31 May 2016 at 11.37am | 8 Comments
It’s a story most opera lovers will know. Verdi died in Milan in 1901, and the solemn procession that accompanied his funeral was an occasion for communal mourning on the grandest scale. 300,000 gathered in the streets (more than half the entire population of the city), and sang the chorus ‘Va pensiero’, that great lament for a lost homeland that Verdi had written some sixty years earlier in his first operatic triumph, Nabucco. The event supplies one of the most potent and often-repeated stories about music’s power to gather and articulate political sentiment.
Far from spontaneous, however, the rendition on that cold morning in Milan had in fact been carefully planned by the civic authorities. Advertisements in local newspapers had enjoined singers and orchestral players to participate; the resulting musical hordes were conducted by none other than Arturo Toscanini. But soon enough, the civic planning had all been forgotten: the chorus welled up in story as nothing less than the voice of an entire people.
Inventions swirling around ‘Va pensiero’ go back and forward from that funeral rendition. It has become part of opera myth that at Nabucco’s premiere in 1842, the chorus was received as an expression of contemporary Italian feeling about their nation state, then under the yoke of foreign domination – in spite of the fact that there is no evidence the chorus excited patriotic fervour in its early years. Quite when it acquired its patriotic status is not entirely clear, but overwhelmingly this transition occurred after Italian unification in the early 1860s: at a time when the chorus’s gentle nostalgia made it an ideal vehicle for fond reminiscences of an earlier period of action and heroism.
There is plenty of evidence that, in later life, Verdi himself encouraged the chorus’s canonization. The image of Verdi this fostered, as a revolutionary composer whose early choruses had done no less than inspire the struggle for Italian nationhood, then became standard in the early 20th century. It was notably encouraged, and for obvious nationalist reasons, during the Fascist years, and was sustained post-World War II by a continuing celebration of the heroic aspects of Italian nationalism.
A few caveats might be useful here. Verdi was indeed Italy’s most popular opera composer at a time when opera was Italy’s most important form of cultural activity. It would be strange indeed if his operas were not in some way involved in Italy’s great revolution. Nor has anyone attempted to deny that Verdi himself was, at times at least, a decided patriot. In the wake of the 1848 revolutions he even wrote an overtly patriotic opera to mark the establishment of the Roman republic of 1849 (La battaglia di Legnano).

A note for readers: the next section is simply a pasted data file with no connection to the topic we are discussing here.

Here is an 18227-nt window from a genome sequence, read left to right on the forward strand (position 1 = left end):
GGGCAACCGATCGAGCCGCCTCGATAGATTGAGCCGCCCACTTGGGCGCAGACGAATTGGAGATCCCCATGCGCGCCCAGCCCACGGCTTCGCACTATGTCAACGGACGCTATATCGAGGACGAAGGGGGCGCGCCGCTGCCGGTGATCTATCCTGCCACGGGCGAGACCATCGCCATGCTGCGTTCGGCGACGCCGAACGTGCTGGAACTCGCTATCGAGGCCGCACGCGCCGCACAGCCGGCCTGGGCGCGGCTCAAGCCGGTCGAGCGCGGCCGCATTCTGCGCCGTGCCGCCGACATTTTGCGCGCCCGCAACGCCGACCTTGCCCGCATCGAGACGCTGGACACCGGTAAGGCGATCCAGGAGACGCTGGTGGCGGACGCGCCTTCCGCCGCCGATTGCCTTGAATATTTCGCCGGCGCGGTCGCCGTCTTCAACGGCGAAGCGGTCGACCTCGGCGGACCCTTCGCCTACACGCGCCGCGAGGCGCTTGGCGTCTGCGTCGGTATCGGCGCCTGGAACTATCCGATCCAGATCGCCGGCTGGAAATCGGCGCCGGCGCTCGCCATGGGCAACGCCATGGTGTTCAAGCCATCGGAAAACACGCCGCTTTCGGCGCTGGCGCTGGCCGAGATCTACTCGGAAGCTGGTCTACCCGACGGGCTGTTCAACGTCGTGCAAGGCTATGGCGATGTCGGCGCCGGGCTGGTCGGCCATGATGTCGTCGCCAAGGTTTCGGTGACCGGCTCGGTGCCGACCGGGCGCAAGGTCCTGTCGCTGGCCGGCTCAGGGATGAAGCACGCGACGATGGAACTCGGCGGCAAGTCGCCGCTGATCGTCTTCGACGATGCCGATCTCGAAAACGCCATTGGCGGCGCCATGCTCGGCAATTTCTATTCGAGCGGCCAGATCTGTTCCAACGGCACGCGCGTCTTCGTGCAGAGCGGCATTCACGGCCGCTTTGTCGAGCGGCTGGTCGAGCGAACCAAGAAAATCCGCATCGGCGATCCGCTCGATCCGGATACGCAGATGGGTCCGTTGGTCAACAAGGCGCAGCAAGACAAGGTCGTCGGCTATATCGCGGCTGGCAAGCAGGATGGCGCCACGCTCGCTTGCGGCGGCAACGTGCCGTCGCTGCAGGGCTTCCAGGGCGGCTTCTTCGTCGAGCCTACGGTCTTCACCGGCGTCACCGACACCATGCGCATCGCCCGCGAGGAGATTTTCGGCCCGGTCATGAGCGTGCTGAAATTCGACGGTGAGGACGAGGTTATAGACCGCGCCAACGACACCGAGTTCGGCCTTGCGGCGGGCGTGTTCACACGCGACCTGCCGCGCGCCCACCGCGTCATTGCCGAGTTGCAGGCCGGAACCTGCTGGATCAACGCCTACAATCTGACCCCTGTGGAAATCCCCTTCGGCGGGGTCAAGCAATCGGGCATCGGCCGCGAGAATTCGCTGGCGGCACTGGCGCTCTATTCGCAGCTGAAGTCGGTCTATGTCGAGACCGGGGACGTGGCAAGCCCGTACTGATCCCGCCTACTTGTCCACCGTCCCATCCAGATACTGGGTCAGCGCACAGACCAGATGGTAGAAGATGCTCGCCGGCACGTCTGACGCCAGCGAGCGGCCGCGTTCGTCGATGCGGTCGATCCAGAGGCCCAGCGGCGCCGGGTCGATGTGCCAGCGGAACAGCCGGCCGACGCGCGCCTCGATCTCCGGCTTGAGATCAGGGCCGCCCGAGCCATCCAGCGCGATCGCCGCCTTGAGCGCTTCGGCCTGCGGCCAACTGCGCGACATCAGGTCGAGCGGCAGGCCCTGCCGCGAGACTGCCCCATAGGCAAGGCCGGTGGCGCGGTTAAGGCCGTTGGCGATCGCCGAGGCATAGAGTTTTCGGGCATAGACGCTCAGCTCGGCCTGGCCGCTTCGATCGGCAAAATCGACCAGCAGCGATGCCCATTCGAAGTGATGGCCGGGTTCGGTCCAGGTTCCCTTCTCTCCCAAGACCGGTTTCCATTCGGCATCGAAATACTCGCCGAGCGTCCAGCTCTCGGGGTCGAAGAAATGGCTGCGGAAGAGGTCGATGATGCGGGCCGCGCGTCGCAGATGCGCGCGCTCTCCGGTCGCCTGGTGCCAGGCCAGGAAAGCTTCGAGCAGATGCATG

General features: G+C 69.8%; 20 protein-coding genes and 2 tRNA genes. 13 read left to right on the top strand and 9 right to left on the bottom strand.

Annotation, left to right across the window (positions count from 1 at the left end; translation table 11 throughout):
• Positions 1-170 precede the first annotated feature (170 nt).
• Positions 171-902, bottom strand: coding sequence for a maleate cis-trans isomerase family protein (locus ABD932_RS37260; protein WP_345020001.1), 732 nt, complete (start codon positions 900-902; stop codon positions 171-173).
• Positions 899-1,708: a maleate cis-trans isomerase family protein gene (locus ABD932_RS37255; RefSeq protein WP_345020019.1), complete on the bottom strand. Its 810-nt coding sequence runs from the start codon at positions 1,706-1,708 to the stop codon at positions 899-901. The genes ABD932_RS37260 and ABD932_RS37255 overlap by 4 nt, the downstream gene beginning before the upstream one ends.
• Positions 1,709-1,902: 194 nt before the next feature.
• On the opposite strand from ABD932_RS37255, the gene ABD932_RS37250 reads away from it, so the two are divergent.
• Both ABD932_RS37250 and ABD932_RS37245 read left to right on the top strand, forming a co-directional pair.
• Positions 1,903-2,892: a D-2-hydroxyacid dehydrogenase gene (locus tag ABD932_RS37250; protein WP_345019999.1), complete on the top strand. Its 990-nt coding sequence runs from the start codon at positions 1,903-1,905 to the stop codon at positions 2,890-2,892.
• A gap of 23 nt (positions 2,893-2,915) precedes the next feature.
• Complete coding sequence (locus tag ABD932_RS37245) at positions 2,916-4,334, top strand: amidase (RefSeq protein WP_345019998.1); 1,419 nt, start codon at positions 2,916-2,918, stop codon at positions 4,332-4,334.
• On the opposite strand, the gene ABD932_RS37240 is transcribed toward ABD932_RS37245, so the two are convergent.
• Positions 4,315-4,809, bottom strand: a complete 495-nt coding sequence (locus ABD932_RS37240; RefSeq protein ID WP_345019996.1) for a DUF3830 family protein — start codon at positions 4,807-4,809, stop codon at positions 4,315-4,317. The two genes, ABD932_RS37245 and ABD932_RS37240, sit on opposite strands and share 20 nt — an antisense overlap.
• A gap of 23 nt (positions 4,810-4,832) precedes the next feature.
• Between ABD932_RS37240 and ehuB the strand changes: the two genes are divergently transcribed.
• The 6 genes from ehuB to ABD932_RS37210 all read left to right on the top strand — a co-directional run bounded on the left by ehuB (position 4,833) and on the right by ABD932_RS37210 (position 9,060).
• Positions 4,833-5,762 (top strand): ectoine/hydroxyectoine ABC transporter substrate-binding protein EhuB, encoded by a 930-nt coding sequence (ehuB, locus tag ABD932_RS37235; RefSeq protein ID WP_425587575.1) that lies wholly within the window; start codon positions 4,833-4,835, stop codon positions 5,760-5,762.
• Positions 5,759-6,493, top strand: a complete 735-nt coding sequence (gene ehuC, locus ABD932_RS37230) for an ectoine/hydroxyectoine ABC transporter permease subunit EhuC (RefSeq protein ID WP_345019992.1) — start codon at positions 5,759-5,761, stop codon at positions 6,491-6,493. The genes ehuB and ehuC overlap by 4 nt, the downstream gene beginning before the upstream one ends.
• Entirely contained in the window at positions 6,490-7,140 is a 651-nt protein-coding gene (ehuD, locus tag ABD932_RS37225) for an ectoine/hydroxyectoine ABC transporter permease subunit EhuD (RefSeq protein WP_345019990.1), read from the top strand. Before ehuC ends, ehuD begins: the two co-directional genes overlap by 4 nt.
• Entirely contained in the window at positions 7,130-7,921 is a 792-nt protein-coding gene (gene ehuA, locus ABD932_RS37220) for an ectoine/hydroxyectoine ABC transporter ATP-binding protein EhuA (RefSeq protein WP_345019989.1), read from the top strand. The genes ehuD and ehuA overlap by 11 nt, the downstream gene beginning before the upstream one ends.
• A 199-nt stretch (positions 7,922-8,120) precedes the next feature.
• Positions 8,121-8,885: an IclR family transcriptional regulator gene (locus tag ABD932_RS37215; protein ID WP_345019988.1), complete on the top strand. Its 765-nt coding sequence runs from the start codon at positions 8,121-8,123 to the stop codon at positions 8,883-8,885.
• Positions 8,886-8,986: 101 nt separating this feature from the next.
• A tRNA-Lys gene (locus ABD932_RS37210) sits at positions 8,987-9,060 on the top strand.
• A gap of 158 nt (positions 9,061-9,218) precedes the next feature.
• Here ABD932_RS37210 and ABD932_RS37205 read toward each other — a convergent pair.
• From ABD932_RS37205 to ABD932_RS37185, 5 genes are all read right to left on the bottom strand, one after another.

But, in spite of all this, the making of Verdi as ‘bard of the Risorgimento’ overwhelmingly occurred after unification. It seems likely that the bardic image first surfaced, almost accidentally, as the acrostic 'VIVA VERDI' was briefly in vogue in late 1858 and 1859 (with each letter of the composer's name standing for a letter of a key unification figure's name, future king Vittorio Emanuele Re D’Italia). This image then emerged decisively in the late 1860s and 1870s, when the new Italian state, economically and politically fragile, was actively in search of national monuments to shore up the tottering state.
Does it matter vitally when Verdi’s reputation as the Bard of Italy’s Risorgimento began? Perhaps it does. The current popular view of Verdi imagines a steady and above all optimistic progress; it is nourished, like so many stories about music and revolution during these years, by a stubbornly heroic picture of the 19th century, one in which history marches in single file towards a positive goal. But is the 19th-century nation state really something to celebrate so uncritically? If such a thought interrupts for a moment the automatic warm glow we experience when we hear (or sing) ‘Va pensiero’, then so much the better.
This is an edited extract from Roger Parker’s article ‘“Va pensiero”: Biography of a Chorus’, available to read in full in The Royal Opera’s programme for Nabucco.
Nabucco runs 6–30 June 2016. Tickets are still available.